10Required FORMS for competition… Checklist for Adult Sponsor (1) – pre-experimentAdult Sponsor/teacher carefully reviews the entire Research Plan and signs prior to experimentationCheck for additional PROTOCOL FORMS that might be needed to do the experimentStudent Checklist (1A)Student informationContinuation?Start and end datesWhere is experiment conducted?Approval Form (1B) – Student and Parent approvalUnderstand Possible dangersHAVE READ AND WILL FOLLOW THE RULES & GUIDELINESEthics statementSRC/IRB Approval if REQUIRED BEFORE EXPERIMENTATIONHuman SubjectsVertebratesPotentially Hazardous Biological Agents (PHBA’s)Hazardous Chemicals, Activities, and Devices (SSEF RULE)ATTACH COMPLETE Research Plan – Question/Hypothesis; procedures; BibliographyATTACH PROTOCOL FORMS if required
11Conduct your experiment.. Log bookKeep detailed notes of measurements and observationsUse data tables or charts to record quantitative dataOriginal writingCould be used to PROVE what you actually did
12Analyze Data Examine and organize your findings Make “pictures” (graphs)Identify patternsDid you get expected results? Why or why not?Was the experiment performed EXACTLY?Are there any other explanations not originally considered?Were there any data errors?Statistically analyze your data and be able to explain their meaning
13Conclusions Did the variable(s) tested cause change when compared to the standard?What patterns did you see from graph analysis?Which variable(s) were important?Did you collect enough data?It’s ok if results do not support your hypothesisWere there errors that may have caused differences? If so, what?What are the practical applications of your research?How could this project be used in the real world?How would you improve the experiment and what would you do differently?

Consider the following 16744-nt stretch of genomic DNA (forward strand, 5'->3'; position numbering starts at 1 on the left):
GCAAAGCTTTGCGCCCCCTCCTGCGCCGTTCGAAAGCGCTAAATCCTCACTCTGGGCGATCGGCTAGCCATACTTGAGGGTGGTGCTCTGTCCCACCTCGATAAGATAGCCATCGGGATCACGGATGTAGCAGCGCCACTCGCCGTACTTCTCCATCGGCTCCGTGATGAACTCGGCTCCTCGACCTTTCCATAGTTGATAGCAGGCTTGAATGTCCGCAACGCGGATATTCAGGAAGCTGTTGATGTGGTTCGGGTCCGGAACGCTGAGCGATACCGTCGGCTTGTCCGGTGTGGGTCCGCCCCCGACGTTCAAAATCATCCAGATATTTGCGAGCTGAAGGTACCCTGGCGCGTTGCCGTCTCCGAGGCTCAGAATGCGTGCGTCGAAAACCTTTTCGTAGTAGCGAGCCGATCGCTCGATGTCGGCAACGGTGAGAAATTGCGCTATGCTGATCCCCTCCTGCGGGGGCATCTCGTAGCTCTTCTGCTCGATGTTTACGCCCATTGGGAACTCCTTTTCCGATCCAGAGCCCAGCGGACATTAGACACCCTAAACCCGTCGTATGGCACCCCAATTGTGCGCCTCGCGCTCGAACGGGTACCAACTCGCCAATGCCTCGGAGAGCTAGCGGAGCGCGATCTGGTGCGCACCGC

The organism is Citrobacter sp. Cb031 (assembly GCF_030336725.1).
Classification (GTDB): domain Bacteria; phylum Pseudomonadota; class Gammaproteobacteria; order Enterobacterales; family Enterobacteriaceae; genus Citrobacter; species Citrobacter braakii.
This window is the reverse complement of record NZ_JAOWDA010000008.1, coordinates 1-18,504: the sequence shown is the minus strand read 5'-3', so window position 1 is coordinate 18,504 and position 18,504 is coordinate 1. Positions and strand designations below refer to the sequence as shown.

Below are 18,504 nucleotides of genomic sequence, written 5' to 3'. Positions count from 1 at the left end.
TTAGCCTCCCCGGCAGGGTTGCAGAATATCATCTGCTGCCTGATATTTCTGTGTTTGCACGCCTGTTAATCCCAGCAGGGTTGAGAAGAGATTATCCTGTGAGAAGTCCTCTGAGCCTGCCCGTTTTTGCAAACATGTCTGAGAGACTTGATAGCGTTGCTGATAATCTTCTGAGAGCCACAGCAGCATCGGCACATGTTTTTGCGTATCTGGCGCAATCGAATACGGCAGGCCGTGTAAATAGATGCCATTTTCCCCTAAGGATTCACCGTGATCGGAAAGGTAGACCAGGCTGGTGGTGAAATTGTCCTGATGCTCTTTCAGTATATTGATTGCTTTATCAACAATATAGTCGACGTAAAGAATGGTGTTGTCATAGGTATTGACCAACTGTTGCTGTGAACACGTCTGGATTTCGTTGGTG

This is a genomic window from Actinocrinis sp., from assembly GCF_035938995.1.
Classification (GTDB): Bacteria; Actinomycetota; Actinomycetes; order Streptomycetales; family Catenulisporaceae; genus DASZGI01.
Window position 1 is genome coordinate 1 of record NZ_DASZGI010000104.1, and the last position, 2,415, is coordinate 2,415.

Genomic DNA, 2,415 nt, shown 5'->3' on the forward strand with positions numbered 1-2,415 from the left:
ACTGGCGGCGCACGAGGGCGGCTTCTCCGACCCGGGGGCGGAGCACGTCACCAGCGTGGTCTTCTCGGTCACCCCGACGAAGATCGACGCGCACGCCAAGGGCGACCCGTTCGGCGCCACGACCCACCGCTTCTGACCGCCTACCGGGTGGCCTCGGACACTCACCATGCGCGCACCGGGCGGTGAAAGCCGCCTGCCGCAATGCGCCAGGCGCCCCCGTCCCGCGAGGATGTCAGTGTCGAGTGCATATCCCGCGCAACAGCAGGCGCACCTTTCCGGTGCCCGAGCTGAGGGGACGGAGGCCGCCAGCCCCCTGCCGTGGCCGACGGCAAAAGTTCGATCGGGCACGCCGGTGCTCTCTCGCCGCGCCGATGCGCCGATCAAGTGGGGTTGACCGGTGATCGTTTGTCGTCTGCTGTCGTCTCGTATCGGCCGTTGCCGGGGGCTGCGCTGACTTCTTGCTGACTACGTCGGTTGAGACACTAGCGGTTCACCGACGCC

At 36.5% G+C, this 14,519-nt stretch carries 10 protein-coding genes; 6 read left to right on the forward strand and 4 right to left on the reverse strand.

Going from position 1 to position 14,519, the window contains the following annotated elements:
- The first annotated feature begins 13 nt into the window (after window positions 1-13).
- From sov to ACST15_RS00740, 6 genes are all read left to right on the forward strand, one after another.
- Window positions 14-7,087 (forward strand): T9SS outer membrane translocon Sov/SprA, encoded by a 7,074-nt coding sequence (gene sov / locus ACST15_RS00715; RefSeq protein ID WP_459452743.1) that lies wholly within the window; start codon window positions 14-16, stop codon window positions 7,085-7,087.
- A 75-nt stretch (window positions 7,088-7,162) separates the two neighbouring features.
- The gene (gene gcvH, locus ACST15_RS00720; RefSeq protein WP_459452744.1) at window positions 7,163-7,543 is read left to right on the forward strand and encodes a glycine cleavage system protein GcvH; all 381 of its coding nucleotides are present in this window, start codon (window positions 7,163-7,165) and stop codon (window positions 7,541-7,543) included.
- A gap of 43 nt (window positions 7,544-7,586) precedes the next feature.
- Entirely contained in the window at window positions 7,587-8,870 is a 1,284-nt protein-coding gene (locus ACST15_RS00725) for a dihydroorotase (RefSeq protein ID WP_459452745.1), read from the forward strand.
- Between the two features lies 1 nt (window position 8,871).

14Formal Presentation of Research Abstract250 words on one pagePurpose of the experimentProcedures usedData and conclusionsResearch applicationsOfficial Form –
15Formal Presentation of Research RESEARCH PAPERTitle Page and Table of ContentsIntroductionMaterials and MethodsResultsDiscussionConclusionsReferences/Bibliography
16Formal Presentation of Research VISUAL DISPLAYGood, scientific titlePhotographs – must be appropriate and citedOrganized – follows a sequenceEye-catching and NEATCorrectly presented and well-constructed
17Formal Presentation of Research JUDGING INTERVIEWThe interview is the final determination of the student’s workIs it thorough – well-thought out researchHow much of thought and design is student’s own workWill determine if data was collected and analyzed correctlyHow did you come up with this idea?What was your role? What didn’t you do?What future plans do you have to continue research?What are the practical applications of your project?
18Final Presentation of Research JUDGING INTERVIEWSpeak freely and confidently – KNOW your researchGreet the judge and introduce yourself – good first impressionAppearance, good manners, appropriate attire, and enthusiasm for what you are doing will impressRelax, smile and enjoy your timeJudges will encourage you in yourscientific efforts and future goalsin science